This work was supported by grants from Social Science Foundation of Shaanxi Province (2020 M007), China Postdoctoral Science Foundation (2020 M683444), and the Fundamental Research Funds for Xi’an Jiaotong University (SK2020019).

Author information

Affiliations

Authors

Contributions

All authors made significant contributions to the paper. ZHH and MDL identified the research question and designed the study. Data collection and analysis were carried out by (ZHH) and then discussed and revised with all authors (ZHH, MDL, CJL, and XYM). All authors (ZHH, MDL, CJL, and XYM) read and approved the final manuscript.

Corresponding author

Correspondence to Zhong-Hua He.

Ethics declarations

Ethics approval and consent to participate

All procedures performed in studies involving human participants were in accordance with the ethical standards of Biomedical Ethics Committee of the Medical Department of Xi’an Jiaotong University. Informed consent was obtained from all individual participants included in the study.

Consent for publication

Written informed consent for publication was obtained from all participants.

Competing interests

The authors declare that they have no conflict of interest.

Additional information

Publisher’s Note

Springer Nature remains neutral with regard to jurisdictional claims in published maps and institutional affiliations.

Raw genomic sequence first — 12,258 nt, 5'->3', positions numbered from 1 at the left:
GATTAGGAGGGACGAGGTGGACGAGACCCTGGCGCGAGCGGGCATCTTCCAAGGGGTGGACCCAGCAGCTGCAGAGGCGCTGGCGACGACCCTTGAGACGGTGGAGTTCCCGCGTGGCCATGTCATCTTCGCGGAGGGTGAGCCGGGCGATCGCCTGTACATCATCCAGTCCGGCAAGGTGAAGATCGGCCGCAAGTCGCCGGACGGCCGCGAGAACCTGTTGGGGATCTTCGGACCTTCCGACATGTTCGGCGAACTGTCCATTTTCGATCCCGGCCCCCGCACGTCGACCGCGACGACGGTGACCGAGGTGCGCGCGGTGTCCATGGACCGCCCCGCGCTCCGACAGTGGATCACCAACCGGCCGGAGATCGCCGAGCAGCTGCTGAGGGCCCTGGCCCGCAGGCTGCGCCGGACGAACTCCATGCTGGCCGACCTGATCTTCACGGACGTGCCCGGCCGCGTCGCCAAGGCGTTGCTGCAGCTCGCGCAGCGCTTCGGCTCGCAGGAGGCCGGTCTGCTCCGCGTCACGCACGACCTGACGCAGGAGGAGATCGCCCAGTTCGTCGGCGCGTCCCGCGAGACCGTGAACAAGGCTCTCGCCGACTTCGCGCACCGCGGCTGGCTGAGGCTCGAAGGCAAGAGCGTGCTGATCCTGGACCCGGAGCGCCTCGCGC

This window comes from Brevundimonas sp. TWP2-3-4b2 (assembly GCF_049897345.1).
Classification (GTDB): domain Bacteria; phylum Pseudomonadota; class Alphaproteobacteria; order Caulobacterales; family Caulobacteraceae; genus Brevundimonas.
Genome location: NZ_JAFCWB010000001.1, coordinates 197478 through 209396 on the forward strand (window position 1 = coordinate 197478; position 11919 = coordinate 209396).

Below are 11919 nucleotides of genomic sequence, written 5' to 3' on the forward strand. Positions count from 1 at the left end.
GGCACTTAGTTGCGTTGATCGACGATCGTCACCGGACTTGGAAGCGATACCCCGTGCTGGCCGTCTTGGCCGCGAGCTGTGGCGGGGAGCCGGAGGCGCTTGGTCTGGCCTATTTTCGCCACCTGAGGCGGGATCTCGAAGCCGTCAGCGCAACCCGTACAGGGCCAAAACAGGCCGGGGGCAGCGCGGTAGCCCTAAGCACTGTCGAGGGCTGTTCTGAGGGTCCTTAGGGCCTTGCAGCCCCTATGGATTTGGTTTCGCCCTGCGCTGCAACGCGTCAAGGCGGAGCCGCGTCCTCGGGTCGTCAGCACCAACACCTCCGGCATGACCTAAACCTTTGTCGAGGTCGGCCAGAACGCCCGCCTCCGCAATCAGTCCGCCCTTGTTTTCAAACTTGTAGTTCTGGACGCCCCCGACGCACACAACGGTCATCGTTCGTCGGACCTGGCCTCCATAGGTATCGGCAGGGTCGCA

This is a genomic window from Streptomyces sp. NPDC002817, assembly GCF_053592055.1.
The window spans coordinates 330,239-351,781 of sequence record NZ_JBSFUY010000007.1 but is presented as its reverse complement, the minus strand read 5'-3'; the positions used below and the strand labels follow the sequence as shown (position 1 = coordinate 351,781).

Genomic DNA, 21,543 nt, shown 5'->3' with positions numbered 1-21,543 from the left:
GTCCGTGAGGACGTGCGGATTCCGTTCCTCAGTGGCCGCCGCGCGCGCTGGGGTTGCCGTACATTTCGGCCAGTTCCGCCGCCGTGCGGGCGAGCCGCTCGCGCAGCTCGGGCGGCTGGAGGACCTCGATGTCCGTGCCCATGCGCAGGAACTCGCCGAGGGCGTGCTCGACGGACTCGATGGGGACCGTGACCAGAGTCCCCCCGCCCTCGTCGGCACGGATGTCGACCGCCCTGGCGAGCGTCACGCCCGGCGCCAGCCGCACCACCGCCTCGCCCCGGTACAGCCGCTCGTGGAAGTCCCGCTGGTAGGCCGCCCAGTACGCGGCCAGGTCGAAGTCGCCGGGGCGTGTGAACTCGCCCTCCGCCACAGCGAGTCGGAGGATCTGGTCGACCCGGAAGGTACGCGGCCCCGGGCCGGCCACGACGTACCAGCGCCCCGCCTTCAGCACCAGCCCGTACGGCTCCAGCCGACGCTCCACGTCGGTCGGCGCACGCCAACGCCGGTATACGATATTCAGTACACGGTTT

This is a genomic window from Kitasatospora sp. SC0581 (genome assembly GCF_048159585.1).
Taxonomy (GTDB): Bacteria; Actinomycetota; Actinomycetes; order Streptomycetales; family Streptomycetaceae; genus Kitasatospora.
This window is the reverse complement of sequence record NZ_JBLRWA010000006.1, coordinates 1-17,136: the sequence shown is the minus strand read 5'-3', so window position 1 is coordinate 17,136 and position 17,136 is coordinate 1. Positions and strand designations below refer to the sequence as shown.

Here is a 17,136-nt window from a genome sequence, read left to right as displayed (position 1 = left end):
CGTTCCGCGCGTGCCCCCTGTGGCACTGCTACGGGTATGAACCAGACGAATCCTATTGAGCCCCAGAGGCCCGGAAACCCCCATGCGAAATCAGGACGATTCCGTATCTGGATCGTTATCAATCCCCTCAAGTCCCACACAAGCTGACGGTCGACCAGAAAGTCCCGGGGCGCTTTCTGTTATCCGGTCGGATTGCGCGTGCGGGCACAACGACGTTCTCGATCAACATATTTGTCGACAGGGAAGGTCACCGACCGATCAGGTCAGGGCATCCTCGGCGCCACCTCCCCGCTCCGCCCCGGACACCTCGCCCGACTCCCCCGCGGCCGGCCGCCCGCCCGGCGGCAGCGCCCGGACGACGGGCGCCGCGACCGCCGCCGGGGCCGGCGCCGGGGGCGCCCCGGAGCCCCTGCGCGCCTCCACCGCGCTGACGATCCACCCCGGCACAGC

Rights and permissions

Open Access This article is licensed under a Creative Commons Attribution 4.0 International License, which permits use, sharing, adaptation, distribution and reproduction in any medium or format, as long as you give appropriate credit to the original author(s) and the source, provide a link to the Creative Commons licence, and indicate if changes were made. The images or other third party material in this article are included in the article's Creative Commons licence, unless indicated otherwise in a credit line to the material. If material is not included in the article's Creative Commons licence and your intended use is not permitted by statutory regulation or exceeds the permitted use, you will need to obtain permission directly from the copyright holder. To view a copy of this licence, visit http://creativecommons.org/licenses/by/4.0/. The Creative Commons Public Domain Dedication waiver (http://creativecommons.org/publicdomain/zero/1.0/) applies to the data made available in this article, unless otherwise stated in a credit line to the data.

Reprints and Permissions

About this article

Verify currency and authenticity via CrossMark

Cite this article

He, ZH., Li, MD., Liu, CJ. et al. Relationship between body image, anxiety, food-specific inhibitory control, and emotional eating in young women with abdominal obesity: a comparative cross-sectional study. Arch Public Health 79, 11 (2021). https://doi.org/10.1186/s13690-021-00526-2

Download citation

Keywords

  • Body image
  • Anxiety
  • Food-specific inhibitory control
  • Emotional eating
  • Abdominal obesity
  • Young women